State Reps. Kevin Boyce (D-Columbus) and Cheryl Grossman (R-Grove City) recently introduced new legislation to create consistent standards which must be included in a law enforcement agency’s body camera policy.
House Democratic Leader Fred Strahorn (D-Dayton) today spoke out against anti-worker restrictions the Republican-controlled Ohio legislature continues to push this year. The latest attack on working families, Republican Tom Brinkman’s right to work” legislation – House Bill 377, would effectively weaken collective bargaining rights in the state by outlawing what are known as fair share fees, or costs stemming from the collective bargaining process that typically brings higher wages and better benefits for all employees, union and non-union alike. A Republican-led panel will consider Brinkman’s bill later this afternoon.
“So-called right to work restrictions do not create jobs – instead, they start a race to the bottom, lowering the quality of life for families by making people and communities poorer and workers less safe,” said Leader Strahorn. “Workers in right to work for less states take home less pay, face higher poverty and infant mortality rates, and are more likely to die on the job. There is a reason workers in Ohio are not lining up in support of right to work: because they know right to work is wrong. It is wrong for working families and it is wrong for our state.”
National studies show that workers in states with right to work for less restrictions have a 36 percent higher chance of dying on the job and are stuck in more low-wage occupations than workers in free-bargaining states like Ohio. The Economic Policy Institute calculates that workers in states with right to work restrictions earn $1,540 less a year, while U.S. Census Bureau data shows that median family income is at least $6,000 less compared to other states.
A study by The National Education Association also reveals that these same right to work for less states invest some $3,000 less per-pupil for public education than their free-bargaining counterparts. Children and families in right to work for less states are a
State Rep. and President of the Ohio Legislative Black Caucus (OLBC) Alicia Reece (D-Cincinnati) joined Rep. Emilia Sykes (D-Akron) today in calling for a statewide investigation following troubling reports that hundreds of Akron voters had their absentee ballots voided because they lacked a postmark.
State Rep. and President of the Ohio Legislative Black Caucus Alicia Reece (D-Cincinnati) and State Rep. Jonathan Dever (R-Cincinnati) recently held a news conference to discuss House Bill 380, newly introduced legislation to create a more transparent investigative process with deaths that result from a law enforcement officer’s use of a firearm.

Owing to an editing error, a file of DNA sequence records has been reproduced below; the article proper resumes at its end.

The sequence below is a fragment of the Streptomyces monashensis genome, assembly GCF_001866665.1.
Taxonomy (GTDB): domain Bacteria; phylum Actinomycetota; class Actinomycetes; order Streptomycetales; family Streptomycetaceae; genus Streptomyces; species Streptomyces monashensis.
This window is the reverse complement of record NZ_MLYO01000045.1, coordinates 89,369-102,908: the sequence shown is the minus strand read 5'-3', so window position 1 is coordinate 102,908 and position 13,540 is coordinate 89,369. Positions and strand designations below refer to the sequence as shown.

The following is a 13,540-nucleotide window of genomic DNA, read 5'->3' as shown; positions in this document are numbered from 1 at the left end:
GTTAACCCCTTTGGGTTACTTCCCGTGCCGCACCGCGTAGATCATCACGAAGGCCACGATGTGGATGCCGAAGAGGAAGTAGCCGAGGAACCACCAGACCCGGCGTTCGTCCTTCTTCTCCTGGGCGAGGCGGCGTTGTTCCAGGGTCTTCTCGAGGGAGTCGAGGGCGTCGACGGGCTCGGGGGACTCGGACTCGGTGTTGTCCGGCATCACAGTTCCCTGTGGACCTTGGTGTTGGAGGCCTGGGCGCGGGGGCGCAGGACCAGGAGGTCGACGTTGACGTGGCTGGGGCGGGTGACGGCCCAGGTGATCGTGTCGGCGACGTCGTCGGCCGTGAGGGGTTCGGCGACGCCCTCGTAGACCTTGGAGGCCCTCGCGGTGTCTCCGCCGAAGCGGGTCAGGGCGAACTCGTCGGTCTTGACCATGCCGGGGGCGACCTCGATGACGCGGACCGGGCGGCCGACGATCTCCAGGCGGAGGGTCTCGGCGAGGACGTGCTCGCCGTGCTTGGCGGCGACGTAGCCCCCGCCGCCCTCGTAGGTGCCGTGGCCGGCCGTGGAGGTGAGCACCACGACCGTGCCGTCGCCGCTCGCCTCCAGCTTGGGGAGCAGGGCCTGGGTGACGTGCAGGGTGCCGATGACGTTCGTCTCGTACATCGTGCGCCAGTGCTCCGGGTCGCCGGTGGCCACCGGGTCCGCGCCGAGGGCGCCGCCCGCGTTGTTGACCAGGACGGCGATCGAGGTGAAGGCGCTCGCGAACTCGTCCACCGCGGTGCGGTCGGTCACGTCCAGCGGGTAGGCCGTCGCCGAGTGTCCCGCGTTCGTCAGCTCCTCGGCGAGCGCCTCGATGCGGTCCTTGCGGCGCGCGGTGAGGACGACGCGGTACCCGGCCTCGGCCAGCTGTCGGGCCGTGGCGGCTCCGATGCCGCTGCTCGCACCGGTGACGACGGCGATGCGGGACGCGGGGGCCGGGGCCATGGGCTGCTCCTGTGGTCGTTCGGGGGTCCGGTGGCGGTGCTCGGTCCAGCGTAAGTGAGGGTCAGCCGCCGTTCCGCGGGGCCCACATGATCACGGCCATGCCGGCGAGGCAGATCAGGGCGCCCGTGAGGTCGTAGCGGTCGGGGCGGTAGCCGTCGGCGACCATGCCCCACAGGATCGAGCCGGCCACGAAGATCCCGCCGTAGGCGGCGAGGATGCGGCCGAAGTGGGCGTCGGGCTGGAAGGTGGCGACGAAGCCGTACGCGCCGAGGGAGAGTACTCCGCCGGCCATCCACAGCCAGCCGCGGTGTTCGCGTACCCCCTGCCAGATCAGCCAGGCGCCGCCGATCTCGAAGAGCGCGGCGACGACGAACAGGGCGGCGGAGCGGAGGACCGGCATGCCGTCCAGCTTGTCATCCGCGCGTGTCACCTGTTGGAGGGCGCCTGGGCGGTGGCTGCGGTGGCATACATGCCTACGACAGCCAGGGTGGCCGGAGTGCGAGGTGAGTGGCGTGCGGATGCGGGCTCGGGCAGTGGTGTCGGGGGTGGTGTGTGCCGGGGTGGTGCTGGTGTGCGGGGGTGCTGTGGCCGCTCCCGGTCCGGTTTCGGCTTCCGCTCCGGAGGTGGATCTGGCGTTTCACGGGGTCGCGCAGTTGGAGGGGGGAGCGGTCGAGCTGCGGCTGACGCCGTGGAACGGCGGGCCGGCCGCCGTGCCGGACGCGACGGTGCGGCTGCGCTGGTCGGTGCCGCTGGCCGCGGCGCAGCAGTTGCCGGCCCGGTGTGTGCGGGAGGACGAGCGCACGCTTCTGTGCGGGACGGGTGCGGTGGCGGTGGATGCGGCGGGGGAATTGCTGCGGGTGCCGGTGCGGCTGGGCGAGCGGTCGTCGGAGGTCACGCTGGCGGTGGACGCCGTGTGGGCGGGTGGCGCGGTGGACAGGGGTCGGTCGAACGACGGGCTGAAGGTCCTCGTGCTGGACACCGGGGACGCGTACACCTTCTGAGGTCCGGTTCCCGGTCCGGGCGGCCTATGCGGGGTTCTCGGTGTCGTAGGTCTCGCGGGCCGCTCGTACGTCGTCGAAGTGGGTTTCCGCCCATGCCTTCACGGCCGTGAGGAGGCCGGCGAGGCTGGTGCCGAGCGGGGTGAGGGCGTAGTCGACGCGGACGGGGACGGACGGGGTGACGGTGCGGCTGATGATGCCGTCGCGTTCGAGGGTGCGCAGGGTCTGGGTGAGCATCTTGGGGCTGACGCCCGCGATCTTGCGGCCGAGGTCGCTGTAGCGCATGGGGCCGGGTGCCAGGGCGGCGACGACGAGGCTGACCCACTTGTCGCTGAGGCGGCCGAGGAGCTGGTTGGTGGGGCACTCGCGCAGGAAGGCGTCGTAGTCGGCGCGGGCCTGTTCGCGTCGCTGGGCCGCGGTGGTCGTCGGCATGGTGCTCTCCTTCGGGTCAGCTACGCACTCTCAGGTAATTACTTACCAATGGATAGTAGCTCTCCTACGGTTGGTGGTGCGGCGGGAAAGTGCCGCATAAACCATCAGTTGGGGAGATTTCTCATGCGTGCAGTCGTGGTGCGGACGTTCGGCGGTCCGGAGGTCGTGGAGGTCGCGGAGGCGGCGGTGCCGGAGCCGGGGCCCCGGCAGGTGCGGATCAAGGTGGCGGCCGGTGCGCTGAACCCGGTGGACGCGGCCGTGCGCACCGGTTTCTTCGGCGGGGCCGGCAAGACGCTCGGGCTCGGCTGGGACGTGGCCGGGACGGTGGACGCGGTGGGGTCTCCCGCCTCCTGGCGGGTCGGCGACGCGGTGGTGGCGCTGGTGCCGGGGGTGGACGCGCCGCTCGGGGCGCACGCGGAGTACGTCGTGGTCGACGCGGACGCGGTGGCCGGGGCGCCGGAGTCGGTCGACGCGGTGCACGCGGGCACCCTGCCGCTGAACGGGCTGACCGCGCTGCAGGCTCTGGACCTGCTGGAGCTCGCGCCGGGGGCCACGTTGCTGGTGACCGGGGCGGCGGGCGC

State Reps. Michael P. Sheehy (D-Oregon) and Michele Lepore-Hagan (D-Youngstown) provided sponsor testimony this week before the House Commerce and Labor Committee for House Bill 371 (HB 371), legislation to require freight train operating crews to consist of at least two people.
State Reps. Denise Driehaus (D-Cincinnati) and Debbie Phillips (D-Albany) were joined by Dr. Jim Boyles, a licensed psychologist, and Jody Davis, a conversion therapy survivor, to observe Transgender Day of Remembrance and call for movement on a bill that would ban the practice of conversion therapy on minors.
State Reps. Michael Stinziano (D-Columbus) and Greta Johnson (D-Akron) offered sponsor testimony this morning on House Bill 262, legislation to allow a municipal corporation to request assistance from the Ohio Civil Rights Commission (OCRC) in enforcing local discrimination ordinances.
State Reps. David Leland (D-Columbus) and Michael Stinziano (D-Columbus) will provide sponsor testimony for House Bill (HB) 304 on Tuesday, November 17 at 10:00 a.m. in the Ohio House Local Government Committee. The legislation will repeal a provision inserted into the most recent state budget that would allow certain residents to significantly alter the buffer zones that help protect public water supplies.
Democratic lawmakers reacted today to the news that State Superintendent Richard Ross will step down from his post at the end of this year. Ross has previously fielded calls from Democratic lawmakers to resign due to the data-scrubbing scandal that occurred under his leadership and the lack of transparency and accountability that have characterized his tenure as top education official.
“Every child deserves equal access to a high quality education, and every parent deserves to know that there is honest and accountable leadership overseeing the schools that are responsible for educating their children,” said Minority Leader Fred Strahorn (D-Dayton). “Under the current leadership, education officials have behaved with disregard for both the law and the best interest of Ohio’s children. I am hopeful that a change in leadership at the Ohio Department of Education (ODE) will help refocus our state toward preparing our students for success both inside and outside of the classroom.”
State Rep. John Boccieri (D-Poland) today expressed fundamental disagreement with Ohio Secretary of State Jon Husted’s assessment of congressional redistricting reform. The Plain Dealer yesterday quoted Secretary Husted as claiming that “the congressional delegation in the end will have the call on whether or not [congressional redistricting] will happen. I don't believe that the legislature would ever force something on them that they would not accept.”